l As will be obvious, the yprocess results in the production'flrst 'of theheavier hydrocarbons of the crude oil.. It, therefore, affords a means, to a, renery located near old producing sands ofthis type, foi-producing the heavier oils without the eonsequentzincrease in'gasoline'stocks and likewise a meansof storingv gasoline and lighter fractionsunder ground while using such storage asarecoverymeans.l f 1 L The underground temperature at the condensing point may bei` computed 'from knowledge' of the pressure, together with. analysis of the lvapor being injected and liquid! phase being pumped. It is desirable to .change the composition ofvapor being returned asfmore of the sand is exhausted by( the process, Aby the inclusion of more propane and even methane so that the exhausted pores may be iilledwi-th vvapor of high volatility; Then when recoveryl of oil is .considered economically complete, Vthe "composition ofur'apor returned should have beenlsom controlled lthat injected material then present in the 'sand should consist of` substantially nothing heavier 1v"than butane and, that chiefly present'as' vapor. The final termination of aproject-` consists otpumping down the liquid level tothe lowest point geologically and thenexhausting.v the vapor 'by vacuum pumps and using the stored heatoto evaporate liquid which wetsthelower part of the sand. 4
T he. process is best adapted to lenticular structures of high porosity and high permeabilityin which there is no Water drive.' In addition to recovering crude petroleum oil-Which otherwise` mightbe lost, a special'uti-lity of our invention lies in the storage or deferred'production of lightrhydrocarbons. Its use is Well adaptedv to reduce the, overproduction of motor fuelv inwinter'v when market Vdemand for furnace oil'is heavy andY to permit building up ofstocks of butane and propane underground pending, development of av synthet'i rubber industry, the cost of storage'of their vapor pressure;v
From, the foregoing'. it is believed that the many advantages obtainable bythe practice of these aboveground beingprohibitive because of the present invention will bev readily apparent tov persons skilled inthe art. Howeversince many changes maybe made in carrying outthe `above method without departing vfrom the scope of the invention, as dened bythe appended claims, it is intended that all matter contained herein shall be interpreted as illustrative and rather than in a limiting sense. Y
Weclaim': o l
'1. A method of preparing partiallyV depleted oil bearing formations forv volatile hydrocarbon y explanatory,
f storage including the steps of injecting condens-` ,pose of this is to cleanlv out the'v sand body near u age reservoir has :been
ible hydrocarbon .vapor consisting of propane and butane at substantially atmospheric temperature and at -am'aximum pressure only slightly higher than the vapor pressure 4of propane at` formation temperature into the partially depleted oil bearing' formation through an input welLIpermitting the Vinjected `vapor to condense substantially completely 'to7 a liquid within the pores of the formation thereby `fill/arming- Vand dissolving Y the oil to facilitatedrainage ofthe oilinto the input vwell bore and into adjacent wel1-bores, producing'the mixture of oil and fully condensed: vapor fromlthe input and. adjacent well,;bores,. fr'actionatinglthis mixture into a; crude oil bottoms and vthe lcond'ensible v, hydrocarbon 1 vaporzlr` recycling the vapor and producing vthescondeiised vapor and oil mixture until a suitably large'storessentially V- freed of`its crude oil'content.y f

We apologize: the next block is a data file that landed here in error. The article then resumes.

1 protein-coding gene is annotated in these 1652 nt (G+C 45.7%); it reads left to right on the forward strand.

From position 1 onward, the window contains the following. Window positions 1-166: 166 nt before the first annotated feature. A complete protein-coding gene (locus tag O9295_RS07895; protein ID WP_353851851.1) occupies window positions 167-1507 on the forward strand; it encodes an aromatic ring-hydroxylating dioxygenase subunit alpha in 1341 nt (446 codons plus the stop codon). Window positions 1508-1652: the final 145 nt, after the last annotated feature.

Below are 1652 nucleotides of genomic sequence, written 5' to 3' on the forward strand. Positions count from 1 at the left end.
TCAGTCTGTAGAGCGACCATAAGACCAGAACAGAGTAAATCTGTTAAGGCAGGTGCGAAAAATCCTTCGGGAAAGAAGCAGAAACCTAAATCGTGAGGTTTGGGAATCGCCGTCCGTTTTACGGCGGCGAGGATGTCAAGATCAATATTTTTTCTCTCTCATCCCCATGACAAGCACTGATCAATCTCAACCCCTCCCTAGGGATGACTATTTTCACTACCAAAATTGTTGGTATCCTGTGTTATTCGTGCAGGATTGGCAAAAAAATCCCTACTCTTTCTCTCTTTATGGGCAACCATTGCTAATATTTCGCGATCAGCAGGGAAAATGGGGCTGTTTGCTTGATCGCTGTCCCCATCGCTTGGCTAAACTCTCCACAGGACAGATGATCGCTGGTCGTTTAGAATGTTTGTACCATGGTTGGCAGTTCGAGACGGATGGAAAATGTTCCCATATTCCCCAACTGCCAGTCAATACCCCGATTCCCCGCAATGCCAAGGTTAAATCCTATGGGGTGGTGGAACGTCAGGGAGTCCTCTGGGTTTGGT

2. A' method of lpreparir'ig partially'depleted'oll bearing formations for volatile, hydrocarbon storage `including the steps of` injectingcondensible hydrocarbon vapor consisting of propane 'and butaneI at substantiallyatmosphericl temperature y andat afmaximum pressure only slightly higher than the vapor preSSureoofpropane at 'formation temperature into the partially depleted oil bear-` ing formation through an input well, permitting the. injected vapor .to condense substantiallyv completely to aV liquid within-the pores'ofthe formation thereby warming and dissolving'the oil', reducing thepress'ure and permitting at least some of the dissolved solvent to vaporiz'e' to replace the oil-solvent 'solution by solvent vapor to facilitate drainage of the oil into the input Well bore and into adjacent Well bores, producing the mixture of oil andr condensedvapor from' g the :input and adjacent well bores, Afract-'ionating this mixture into a .crude oil bottoms and the n co'ntlensibleY hydrocarbon; vapor; recycling; the
'vapor andproducing the'` condensed vapor and oil mixture until .a suitably large` storage vreservoir has been essentially freedv of its crude oilg content.
,3. Aumethod of producing petroleum@ oil from A. partially depleted wells including the steps of in-VV jecting condensible hydrocarbon'vapors consisting essentiallyofl propane and: butane atgsub` stantially atmospheric temperature-'and at af maximum pressure only slightly higher than the* vapor pressureof propane at formation temperature into the partially depleted oil producing formation, permitting the injectedvapors to condense substantially completely within the pores ofthe formation thereby warming by ther avail--v able vheat of condensation the residual-crude oil and dissolving said residual oil, producing this mixture' of fully condensed propane and butane and petroleum oil, fractionatingthismixture into a crude oilibottoms'and a propane and butane'- vapor; and vrecycling the propane and butano I the partially depleted oil producing vapor Y into formation.
'c EDWARD BUDDRUS. SAMUEL c; vcaRNmnff
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|U.S. Classification||166/266, 166/401, 166/267|
|International Classification||E21B43/16, E21B43/34, E21B43/40|
|Cooperative Classification||E21B43/40, E21B43/168|
|European Classification||E21B43/16G2, E21B43/40|